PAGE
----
To some people, a net is a net. For those that have had a fish too big for their current net, they know there's a reason to want to upgrade. For years I've fished with a Cabela's wood net with a rubber basket. It's actually been quite a good net, but I sort of struggled with it at times while taking it to Alaska or getting into some of Utah's larger tiger trout, browns, and rainbows. It was always good enough, until earlier this year when I was trying to net the largest brown I've ever caught in my life. Three times I had the fish to my net, but the net was undersized and I couldn't scoop the fish up. On the third try, I got the fish's head into the neat, but only about half his body fit. He flipped once as I lifted the fish, and flopped back into the river. From there, he immediately spat the hook and was gone. I sat there dumbfounded for a good 5 minutes, not sure if I should be excited about what had just happened or crushed that I was robbed of a quick photo opportunity. I went with the latter, and a day later, I found myself in a local fly shop looking for a new net.
Armed with a handful of recommendations from fellow anglers and the High Country Anglers of Utah Facebook group, I was keyed in on the Fishpond Nomad line. Once I was in the shop and started handling nets and comparing feature (weight, balance, reach, design, etc.), I felt pretty confident with the Nomad, and picked it up on faith. Here's how it's fared over the past few weeks of heavy fishing.
When I first looked at the Nomad mid-length net, my first worry was how easy it would be to pack around with me. The fly shop salesman told me that longer handled nets are actually easier to carry, because the handle can slip behind your pack, into your belt, a lumbar support, or even a net holster much easier than a standard length handle can. I put that to the test on my first trip out to a a local stillwater that is home to a healthy population of large cutthroat trout. In order to get to the water, there's a bit of a hike in order, and I hoped that the net would stay put through my trek. Not only did the net stay put as I hiked, ducked under trees, pushed through brush, and stepped over and around rocks, not once did the basket catch on anything, which was far more common with my shorter net that generally hung from my side. Sure enough, the longer handle had an immediate improvement to the net's packable nature.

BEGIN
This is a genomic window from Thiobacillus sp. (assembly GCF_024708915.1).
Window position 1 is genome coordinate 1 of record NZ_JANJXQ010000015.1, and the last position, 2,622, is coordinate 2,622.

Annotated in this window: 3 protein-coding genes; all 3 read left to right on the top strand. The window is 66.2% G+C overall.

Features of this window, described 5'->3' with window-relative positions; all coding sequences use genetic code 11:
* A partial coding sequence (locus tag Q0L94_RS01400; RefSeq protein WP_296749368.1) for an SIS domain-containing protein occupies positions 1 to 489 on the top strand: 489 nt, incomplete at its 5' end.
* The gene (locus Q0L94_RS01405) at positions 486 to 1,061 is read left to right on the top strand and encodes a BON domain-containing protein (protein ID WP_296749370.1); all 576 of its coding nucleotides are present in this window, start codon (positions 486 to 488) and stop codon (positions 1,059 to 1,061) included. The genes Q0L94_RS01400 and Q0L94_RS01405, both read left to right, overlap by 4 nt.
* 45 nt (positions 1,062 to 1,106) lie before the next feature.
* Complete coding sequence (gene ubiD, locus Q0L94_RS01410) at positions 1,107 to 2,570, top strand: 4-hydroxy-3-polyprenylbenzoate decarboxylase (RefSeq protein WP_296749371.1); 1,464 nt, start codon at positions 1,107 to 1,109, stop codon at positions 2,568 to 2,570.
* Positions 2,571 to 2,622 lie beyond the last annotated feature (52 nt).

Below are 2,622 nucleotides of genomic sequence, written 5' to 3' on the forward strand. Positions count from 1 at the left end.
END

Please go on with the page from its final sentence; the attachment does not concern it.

As I started catching fish, I was also quickly won over by the reach offered by the longer handle and the large hoop. With a longer rod, getting extra reach with a net is a huge bonus. I was able to land fish more quickly, more comfortably remove my fly, and get fish back to swimming far better than I ever could with nets I've used in the past.
The lightweight, yet durable, build of the net comes from its carbon-fiber and fiberglass construction. It's well balanced and easy to handle with a single hand. There are some choices in styling, but I appreciate the measurement guide on the handle. I've been lucky enough to land a handful of fish that have already stretched beyond the 22" line that starts on the handle just beyond the hoop.
The Nomad also floats beautifully, which is quite appreciable in the moments when a clumsy moment strikes you. I'm not going to admit to being clumsy, but I've already been pleased with how the Nomad float with a cork-like buoyancy.
At $159.95-$179.95, the Nomad series is not a cheap line of nets, but after trips on rivers, lakes (shore and float tube), and even tiny creeks, I have to admit that I'm finding the price justified. Fishpond has created something that is durable, lightweight, stylish, and a high performer. To those that might raise an eye on the price, I would recommend that they get into a fly shop and get hands on with the net an compare it to what they're currently using. Yes, the Fishpond Nomad nets are a premium product, but they definitely live up to the expectation that comes with that sort of price tag.